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Are you currently engaged in a job search? Although it can be fun, it probably isn’t because, quite frankly, it’s work, work that’s often stressful to boot! And usually a lot of work. Which, if you’re working while looking for other work, is almost unworkable. Obviously, the goal is to get hired and get hired as quickly as possible. We know that you’ve put together a list of targeted employers designed to make your job search as efficient as possible, right? Just having a great list, however, isn’t sufficient if you don’t work it effectively. Here, then, are our tips to work your list of targeted employers in order to get hired quickly.
Do. Not. Procrastinate. As the saying goes, there’s no time like the present. Some things can be put off until another day. Working your list of targeted employers isn’t one of them. One day may mean the difference between an interview and a rejection letter (or worse yet, the sound of crickets…). If you want to get hired, get to work!
Be clear about why. Start a research folder on each company and the industry it represents. Read everything you can about the company_ press releases, the company website, annual reports, etc. Keep notes about the key facts you learn, what interests you about the company, challenges they are facing in the industry and the market, names of the movers and shakers in the company, and thoughts about where you would “fit” best in the company and add value.
Use all the tools at your disposal. Know someone at one of your potentials? Communicate with them to see if they can help get you an interview or at least steer you in the right direction. Already doing business with a company on your list? Use your next interaction to demonstrate why you would be an asset. Let someone know. You can blow your own horn without making it seem that way. Have specific expertise that makes you a perfect fit for an employer on your list? Incorporate that fact into your initial communication. If you’ve done a good job of researching to create your list, it will have information you can use to fine tune your contact with your targeted employers.
Link up on LinkedIn. Search for each of the companies on your list of targets on LinkedIn. LinkedIn will return a list of everyone in your network who currently works at the company or have worked at it in the past. Reach out. Establish a dialogue! Both current and past employees of the company are invaluable sources of information about the company, the main players, and possible opportunities. They may even be able to introduce you to the “right” people in the company.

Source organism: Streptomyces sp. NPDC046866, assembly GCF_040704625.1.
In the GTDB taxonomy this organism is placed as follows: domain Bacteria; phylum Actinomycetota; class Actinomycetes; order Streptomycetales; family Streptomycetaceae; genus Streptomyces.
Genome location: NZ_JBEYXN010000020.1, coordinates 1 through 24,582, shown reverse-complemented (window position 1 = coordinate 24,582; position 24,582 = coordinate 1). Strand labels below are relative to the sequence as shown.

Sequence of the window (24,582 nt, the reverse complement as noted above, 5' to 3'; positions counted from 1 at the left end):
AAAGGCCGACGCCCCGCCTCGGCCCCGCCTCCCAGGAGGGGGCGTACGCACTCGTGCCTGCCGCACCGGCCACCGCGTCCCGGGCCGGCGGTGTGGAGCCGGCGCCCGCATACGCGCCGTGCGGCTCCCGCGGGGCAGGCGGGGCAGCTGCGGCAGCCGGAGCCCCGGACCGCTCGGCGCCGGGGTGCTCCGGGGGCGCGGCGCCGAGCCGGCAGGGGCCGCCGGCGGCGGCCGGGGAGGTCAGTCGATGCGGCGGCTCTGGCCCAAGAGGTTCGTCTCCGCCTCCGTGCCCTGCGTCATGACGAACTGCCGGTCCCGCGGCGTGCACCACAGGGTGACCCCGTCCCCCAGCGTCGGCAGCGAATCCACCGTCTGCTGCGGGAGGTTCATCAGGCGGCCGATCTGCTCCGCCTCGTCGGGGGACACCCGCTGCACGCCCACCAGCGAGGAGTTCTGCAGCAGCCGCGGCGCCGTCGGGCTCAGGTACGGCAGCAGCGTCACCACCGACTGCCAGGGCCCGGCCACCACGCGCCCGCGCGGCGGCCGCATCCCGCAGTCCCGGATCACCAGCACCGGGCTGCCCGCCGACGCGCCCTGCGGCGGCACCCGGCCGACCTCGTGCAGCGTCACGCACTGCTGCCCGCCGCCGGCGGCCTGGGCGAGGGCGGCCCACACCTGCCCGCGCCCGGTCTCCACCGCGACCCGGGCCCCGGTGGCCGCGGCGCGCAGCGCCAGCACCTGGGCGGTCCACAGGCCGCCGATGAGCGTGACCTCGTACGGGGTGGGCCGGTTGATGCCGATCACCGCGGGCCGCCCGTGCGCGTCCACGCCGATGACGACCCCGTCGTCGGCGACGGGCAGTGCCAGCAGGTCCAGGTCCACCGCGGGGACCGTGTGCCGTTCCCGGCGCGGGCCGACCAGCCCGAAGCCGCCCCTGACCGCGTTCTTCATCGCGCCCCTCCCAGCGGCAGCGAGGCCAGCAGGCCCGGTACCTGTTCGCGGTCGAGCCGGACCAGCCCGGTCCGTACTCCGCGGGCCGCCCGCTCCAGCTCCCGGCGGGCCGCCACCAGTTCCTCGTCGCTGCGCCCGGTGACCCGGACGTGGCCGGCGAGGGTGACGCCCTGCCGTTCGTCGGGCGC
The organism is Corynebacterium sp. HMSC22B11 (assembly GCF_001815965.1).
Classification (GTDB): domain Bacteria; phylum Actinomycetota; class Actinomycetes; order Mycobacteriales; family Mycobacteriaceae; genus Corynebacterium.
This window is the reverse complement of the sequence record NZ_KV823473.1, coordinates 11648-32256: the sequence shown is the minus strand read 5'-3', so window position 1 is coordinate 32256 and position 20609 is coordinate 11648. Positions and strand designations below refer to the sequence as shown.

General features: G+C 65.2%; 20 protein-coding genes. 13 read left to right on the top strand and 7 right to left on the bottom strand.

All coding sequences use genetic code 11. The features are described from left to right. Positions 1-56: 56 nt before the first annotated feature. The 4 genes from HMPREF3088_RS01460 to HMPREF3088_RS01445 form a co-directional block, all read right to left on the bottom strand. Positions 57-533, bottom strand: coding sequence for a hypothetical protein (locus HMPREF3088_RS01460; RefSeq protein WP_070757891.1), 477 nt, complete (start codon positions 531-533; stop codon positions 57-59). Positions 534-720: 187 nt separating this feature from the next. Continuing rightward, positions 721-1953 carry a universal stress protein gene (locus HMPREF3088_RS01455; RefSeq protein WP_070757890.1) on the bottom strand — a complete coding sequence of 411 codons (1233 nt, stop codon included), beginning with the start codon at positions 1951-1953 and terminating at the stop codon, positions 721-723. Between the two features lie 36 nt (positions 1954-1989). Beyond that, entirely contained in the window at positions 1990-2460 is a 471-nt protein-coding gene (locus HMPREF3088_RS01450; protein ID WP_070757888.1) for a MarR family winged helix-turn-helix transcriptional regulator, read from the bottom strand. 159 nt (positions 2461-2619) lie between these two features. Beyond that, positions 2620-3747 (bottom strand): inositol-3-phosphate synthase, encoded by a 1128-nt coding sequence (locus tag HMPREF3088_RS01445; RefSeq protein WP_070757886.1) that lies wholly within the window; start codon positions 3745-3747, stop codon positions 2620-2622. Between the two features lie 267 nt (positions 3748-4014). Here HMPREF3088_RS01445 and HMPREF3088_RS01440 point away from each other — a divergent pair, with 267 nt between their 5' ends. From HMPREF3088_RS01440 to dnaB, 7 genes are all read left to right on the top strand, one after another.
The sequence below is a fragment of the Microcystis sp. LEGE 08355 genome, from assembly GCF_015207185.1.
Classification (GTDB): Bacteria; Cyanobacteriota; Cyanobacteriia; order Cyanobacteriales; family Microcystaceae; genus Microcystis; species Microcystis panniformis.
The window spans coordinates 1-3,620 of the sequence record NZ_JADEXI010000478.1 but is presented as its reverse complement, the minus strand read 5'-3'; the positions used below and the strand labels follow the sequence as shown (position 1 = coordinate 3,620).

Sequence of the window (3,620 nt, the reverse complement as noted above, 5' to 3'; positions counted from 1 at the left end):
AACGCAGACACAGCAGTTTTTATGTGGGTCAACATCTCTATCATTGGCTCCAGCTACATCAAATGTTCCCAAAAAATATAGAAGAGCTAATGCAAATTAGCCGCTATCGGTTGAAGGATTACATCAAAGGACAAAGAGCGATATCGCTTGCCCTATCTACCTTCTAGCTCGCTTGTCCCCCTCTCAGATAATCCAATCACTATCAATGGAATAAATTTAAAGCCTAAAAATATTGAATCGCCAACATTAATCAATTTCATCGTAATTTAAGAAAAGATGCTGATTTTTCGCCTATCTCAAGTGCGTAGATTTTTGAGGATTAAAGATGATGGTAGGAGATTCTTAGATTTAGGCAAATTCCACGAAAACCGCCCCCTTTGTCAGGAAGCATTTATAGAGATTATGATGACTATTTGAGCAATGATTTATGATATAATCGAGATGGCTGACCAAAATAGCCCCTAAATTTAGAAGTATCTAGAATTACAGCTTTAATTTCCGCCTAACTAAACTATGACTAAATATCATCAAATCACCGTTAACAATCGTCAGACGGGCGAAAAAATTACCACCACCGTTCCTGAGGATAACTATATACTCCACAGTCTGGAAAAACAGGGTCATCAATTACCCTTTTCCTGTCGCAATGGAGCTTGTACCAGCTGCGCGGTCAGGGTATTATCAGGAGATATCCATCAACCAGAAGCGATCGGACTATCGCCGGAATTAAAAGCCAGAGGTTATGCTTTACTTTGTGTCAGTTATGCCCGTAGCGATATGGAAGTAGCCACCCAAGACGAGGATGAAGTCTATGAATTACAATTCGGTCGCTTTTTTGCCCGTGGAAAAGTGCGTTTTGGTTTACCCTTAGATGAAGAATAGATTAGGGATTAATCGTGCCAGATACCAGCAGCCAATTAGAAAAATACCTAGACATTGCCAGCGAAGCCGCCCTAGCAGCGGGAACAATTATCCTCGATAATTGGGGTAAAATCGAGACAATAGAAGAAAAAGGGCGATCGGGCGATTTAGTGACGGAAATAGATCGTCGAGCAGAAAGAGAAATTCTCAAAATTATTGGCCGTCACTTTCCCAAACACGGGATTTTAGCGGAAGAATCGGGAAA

Be a follower. Set up Google Alerts to receive regular emails alerting you to news regarding the companies you are interested in. Check the company’s website on a regular basis and make sure to subscribe to any RSS feeds available. Follow the company page on LinkedIn, Google+, Facebook, and Twitter.
Identify the players. If you don’t know who the hiring manager is, find out. If possible, attempt to identify those people who would be your peers or managers and see if there’s something that connects you to them (for example, alma mater, fraternity/sorority, social organization). Establishing common ground early in a relationship facilitates communication.
Take it from the top. Focus on those employers you believe offer you the best chance of getting hired. Although there may be more attractive options on your list and you should certainly pursue them, going exclusively after a reach, while exciting, lessens your odds of getting hired quickly for two reasons: 1) It’s a long shot; and 2) It detracts from your efforts to pursue opportunities more likely to come to fruition. It’s technically not procrastination, but it has the same possible outcome-by the time you get around to some of these employers, the job may no longer be open. Allocate and prioritize your time wisely.
Be organized. When you sit down to complete an online employment application, for example, be sure you have all the information you’re going to need at your fingertips. Choose an environment that allows you to complete the process with a minimum of distractions. Interruptions are frustrating and may even cause you to abort the session, forcing you to start from scratch at a later date (and later may be too late – did we mention what a delay can do to a potential job opportunity?).
Stay organized. Use a method that works best for you to keep track of where you are in the process. Spreadsheet, pocket diary, desk calendar, virtual post-its on your desktop, whatever you use effectively, use it religiously. You’ll avoid redundancies in your efforts and you’ll also minimize the number of opportunities that slip through the cracks.
If you have your own system of working lists you create, use it. Whatever you do, however, stay focused. Be wise, keep your eyes on the prize, prioritize. If you want to get hired quickly, act like it.